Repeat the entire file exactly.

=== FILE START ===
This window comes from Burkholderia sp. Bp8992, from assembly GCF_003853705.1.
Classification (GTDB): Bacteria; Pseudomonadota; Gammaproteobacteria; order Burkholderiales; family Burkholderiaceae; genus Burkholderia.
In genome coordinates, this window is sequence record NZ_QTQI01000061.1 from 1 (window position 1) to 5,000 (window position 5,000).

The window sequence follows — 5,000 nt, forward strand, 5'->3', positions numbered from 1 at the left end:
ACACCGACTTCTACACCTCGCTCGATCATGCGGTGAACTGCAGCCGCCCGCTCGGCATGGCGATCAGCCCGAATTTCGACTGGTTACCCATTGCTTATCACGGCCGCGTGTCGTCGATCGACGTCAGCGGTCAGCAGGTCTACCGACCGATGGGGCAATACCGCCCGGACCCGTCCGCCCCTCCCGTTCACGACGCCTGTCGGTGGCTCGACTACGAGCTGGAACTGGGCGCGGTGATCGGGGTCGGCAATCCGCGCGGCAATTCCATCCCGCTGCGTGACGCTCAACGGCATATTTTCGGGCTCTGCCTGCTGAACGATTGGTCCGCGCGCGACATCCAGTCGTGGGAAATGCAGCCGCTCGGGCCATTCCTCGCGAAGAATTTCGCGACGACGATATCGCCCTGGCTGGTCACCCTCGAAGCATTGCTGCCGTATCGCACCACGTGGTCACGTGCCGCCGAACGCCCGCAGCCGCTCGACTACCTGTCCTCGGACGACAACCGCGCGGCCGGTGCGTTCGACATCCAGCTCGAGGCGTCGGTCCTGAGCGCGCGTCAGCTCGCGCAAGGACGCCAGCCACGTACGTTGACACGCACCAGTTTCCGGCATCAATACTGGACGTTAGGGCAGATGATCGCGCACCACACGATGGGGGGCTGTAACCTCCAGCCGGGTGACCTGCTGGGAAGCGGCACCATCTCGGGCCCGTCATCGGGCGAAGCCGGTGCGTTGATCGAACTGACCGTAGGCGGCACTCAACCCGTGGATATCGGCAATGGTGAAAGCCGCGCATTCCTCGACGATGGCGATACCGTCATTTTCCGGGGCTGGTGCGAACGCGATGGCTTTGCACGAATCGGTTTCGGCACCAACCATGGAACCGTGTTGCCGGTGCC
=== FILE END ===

This window comes from Burkholderia sp. Bp8992, from assembly GCF_003853705.1.
Classification (GTDB): Bacteria; Pseudomonadota; Gammaproteobacteria; order Burkholderiales; family Burkholderiaceae; genus Burkholderia.
In genome coordinates, this window is sequence record NZ_QTQI01000061.1 from 1 (window position 1) to 5,000 (window position 5,000).

The window sequence follows — 5,000 nt, forward strand, 5'->3', positions numbered from 1 at the left end:
ACACCGACTTCTACACCTCGCTCGATCATGCGGTGAACTGCAGCCGCCCGCTCGGCATGGCGATCAGCCCGAATTTCGACTGGTTACCCATTGCTTATCACGGCCGCGTGTCGTCGATCGACGTCAGCGGTCAGCAGGTCTACCGACCGATGGGGCAATACCGCCCGGACCCGTCCGCCCCTCCCGTTCACGACGCCTGTCGGTGGCTCGACTACGAGCTGGAACTGGGCGCGGTGATCGGGGTCGGCAATCCGCGCGGCAATTCCATCCCGCTGCGTGACGCTCAACGGCATATTTTCGGGCTCTGCCTGCTGAACGATTGGTCCGCGCGCGACATCCAGTCGTGGGAAATGCAGCCGCTCGGGCCATTCCTCGCGAAGAATTTCGCGACGACGATATCGCCCTGGCTGGTCACCCTCGAAGCATTGCTGCCGTATCGCACCACGTGGTCACGTGCCGCCGAACGCCCGCAGCCGCTCGACTACCTGTCCTCGGACGACAACCGCGCGGCCGGTGCGTTCGACATCCAGCTCGAGGCGTCGGTCCTGAGCGCGCGTCAGCTCGCGCAAGGACGCCAGCCACGTACGTTGACACGCACCAGTTTCCGGCATCAATACTGGACGTTAGGGCAGATGATCGCGCACCACACGATGGGGGGCTGTAACCTCCAGCCGGGTGACCTGCTGGGAAGCGGCACCATCTCGGGCCCGTCATCGGGCGAAGCCGGTGCGTTGATCGAACTGACCGTAGGCGGCACTCAACCCGTGGATATCGGCAATGGTGAAAGCCGCGCATTCCTCGACGATGGCGATACCGTCATTTTCCGGGGCTGGTGCGAACGCGATGGCTTTGCACGAATCGGTTTCGGCACCAACCATGGAACCGTGTTGCCGGTGCC